The length of tenure of newly appointed Australian CEO’s is too far too short.The median ASX100 CEO tenure is now only 3.9 years. CEO turnover in Australia is twice the world average.  In the last four years global CEO tenure declined from 10 years to 8 years but in Australia it is now less than 4 years. The average tenure of a CEO in Australia is 3.9 years. Not to mention that we have had 6 Prime Ministerial changes in a decade!

The level of CEO turnover is absurd and is costing Australian business dearly.

“New hires need to stay in the job long enough to move through ‘norming’ – getting to know the business – and ‘storming’, when they start to make an impact, to ‘performing’ when they
impact the bottom line. The first year is spent learning, the second year making change and the third year only sees the start of real performance traction.

“If newly selected CEO’s and senior management are not lasting beyond the first 3.9 years, it’s time to choose another recruiter,” said  Simone Allan..“We deem a successful CEO hire as being an absolute minimum of 5 years but we should be aiming for 8-10 year tenures like many nations around the world – Asia and Northern Europe.

Cultural fit is the key to longevity.The only way to measure a recruiters effectiveness is by retention. The right CEO needs not only the right skills and experience to succeed but as important is that they need to have a cultural and emotional fit in to the new organisation.Most high level hires that fail don’t fail for lack of ability. They fail because the new hire doesn’t fit in as an individual.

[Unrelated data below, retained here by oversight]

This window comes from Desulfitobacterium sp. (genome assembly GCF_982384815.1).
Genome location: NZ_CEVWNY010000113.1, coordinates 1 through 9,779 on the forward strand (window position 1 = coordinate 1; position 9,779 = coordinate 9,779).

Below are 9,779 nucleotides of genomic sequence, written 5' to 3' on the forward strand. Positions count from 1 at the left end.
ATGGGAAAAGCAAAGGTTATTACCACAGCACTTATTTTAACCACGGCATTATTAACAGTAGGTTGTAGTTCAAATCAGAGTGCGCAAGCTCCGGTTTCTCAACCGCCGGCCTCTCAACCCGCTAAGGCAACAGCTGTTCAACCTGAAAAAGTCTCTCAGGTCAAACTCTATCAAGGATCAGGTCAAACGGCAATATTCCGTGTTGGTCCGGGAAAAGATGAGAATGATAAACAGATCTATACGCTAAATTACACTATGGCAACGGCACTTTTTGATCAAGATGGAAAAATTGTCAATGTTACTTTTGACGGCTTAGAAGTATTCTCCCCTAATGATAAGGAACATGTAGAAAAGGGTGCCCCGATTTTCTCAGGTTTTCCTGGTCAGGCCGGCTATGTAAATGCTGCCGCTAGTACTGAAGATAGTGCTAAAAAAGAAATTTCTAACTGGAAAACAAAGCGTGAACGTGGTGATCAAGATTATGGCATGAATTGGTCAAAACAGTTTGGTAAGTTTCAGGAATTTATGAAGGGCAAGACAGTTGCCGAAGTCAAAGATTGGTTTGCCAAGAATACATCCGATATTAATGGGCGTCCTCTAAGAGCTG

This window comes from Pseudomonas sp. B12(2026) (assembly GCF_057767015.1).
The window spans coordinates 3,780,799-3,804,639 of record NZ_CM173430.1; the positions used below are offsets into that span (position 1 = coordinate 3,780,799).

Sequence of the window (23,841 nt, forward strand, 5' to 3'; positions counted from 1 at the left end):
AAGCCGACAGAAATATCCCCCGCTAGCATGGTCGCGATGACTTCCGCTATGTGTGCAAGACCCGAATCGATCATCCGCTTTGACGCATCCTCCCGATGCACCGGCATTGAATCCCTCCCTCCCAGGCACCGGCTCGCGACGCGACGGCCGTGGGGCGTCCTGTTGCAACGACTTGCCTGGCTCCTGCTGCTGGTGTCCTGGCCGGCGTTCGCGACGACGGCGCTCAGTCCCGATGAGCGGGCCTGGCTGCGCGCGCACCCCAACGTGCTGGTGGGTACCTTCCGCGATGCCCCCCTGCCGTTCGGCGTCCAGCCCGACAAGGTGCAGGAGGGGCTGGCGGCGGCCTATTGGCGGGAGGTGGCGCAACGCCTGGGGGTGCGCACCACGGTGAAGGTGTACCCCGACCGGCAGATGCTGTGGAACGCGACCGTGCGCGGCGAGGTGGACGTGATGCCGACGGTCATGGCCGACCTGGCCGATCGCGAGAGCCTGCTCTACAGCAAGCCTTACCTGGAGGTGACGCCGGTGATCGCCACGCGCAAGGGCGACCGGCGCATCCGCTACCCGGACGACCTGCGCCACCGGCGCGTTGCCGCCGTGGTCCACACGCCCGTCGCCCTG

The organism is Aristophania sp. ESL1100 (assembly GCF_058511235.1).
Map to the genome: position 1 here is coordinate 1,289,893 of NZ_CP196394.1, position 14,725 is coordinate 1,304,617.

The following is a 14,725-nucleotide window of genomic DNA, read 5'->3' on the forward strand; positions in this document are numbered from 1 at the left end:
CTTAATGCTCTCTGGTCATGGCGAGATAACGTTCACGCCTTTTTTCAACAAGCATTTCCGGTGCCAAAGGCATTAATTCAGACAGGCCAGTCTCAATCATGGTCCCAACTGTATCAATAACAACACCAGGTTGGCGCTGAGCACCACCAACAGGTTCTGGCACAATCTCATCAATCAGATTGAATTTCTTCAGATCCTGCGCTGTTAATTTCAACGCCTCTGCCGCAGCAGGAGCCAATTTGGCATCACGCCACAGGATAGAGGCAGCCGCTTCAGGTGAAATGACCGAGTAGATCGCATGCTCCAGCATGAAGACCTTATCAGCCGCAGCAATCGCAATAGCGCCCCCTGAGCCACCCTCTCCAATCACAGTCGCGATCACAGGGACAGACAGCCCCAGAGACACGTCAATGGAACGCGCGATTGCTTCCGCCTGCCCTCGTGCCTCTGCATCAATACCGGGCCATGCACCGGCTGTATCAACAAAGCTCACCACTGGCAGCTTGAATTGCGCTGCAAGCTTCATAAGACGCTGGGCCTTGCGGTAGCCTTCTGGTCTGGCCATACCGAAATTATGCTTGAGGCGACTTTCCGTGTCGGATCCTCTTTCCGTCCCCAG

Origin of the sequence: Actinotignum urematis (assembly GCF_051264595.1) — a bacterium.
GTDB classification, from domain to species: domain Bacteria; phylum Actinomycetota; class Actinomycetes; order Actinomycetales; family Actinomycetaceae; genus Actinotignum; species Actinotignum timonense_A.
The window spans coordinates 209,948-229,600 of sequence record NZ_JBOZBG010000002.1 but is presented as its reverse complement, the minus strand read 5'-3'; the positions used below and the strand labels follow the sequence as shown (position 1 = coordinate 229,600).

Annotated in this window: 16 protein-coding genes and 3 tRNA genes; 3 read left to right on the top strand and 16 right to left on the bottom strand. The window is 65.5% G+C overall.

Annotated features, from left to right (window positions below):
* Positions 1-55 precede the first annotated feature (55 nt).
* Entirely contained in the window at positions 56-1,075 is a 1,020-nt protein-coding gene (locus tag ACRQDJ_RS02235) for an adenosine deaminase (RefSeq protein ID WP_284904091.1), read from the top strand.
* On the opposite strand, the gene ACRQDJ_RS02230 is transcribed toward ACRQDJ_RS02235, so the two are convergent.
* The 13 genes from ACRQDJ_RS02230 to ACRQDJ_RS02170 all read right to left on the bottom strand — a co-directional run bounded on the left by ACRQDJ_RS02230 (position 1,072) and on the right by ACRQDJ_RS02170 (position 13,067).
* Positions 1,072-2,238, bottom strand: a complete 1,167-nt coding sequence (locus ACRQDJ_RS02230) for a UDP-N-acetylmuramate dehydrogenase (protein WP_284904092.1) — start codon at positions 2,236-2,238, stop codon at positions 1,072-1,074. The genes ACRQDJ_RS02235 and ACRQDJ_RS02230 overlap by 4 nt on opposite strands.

The answer lies in being unafraid to probe and match the values held by the candidate and client organisation during the recruitment process. An effective recruiter needs to invest time in determining what these factors are. They need to know the successful benches in the organisations and have some grids/ templates of the successful performers to align the new talent to. They need to deeply understand your business and  go beyond the interview process, as that is just the start. They need to get to know the candidate at a forensic level – know their childhood and family background, their aspirations, their wins and losses, their passions, their past careers and reference across all levels of peers, subordinates and colleagues. They need to observe the machinations of communication flow of email/ sms and phone calls and see how responsive and timely the candidate is throughout the recruitment process. It is important to create tests and situations where you can observe candidates, their reactions and their approach to managing various situations and experiences.  

Relevant psychometric analysis and forensic reference checking is all part of the process, 360 degree conversations around the networks that they know, lead to core insights into the personality and style of the individuals.  The interview is only the start, as the real skill is what follows in determining the cultural fit.

Companies can monitor recruitment outcomes and improve retention by taking 5 steps:

  1. Make executive retention a strategic issue.
  2. Measure and track retention in all leadership roles over 1 year, 2 years and 5 years. Quality metrics drive quality retention.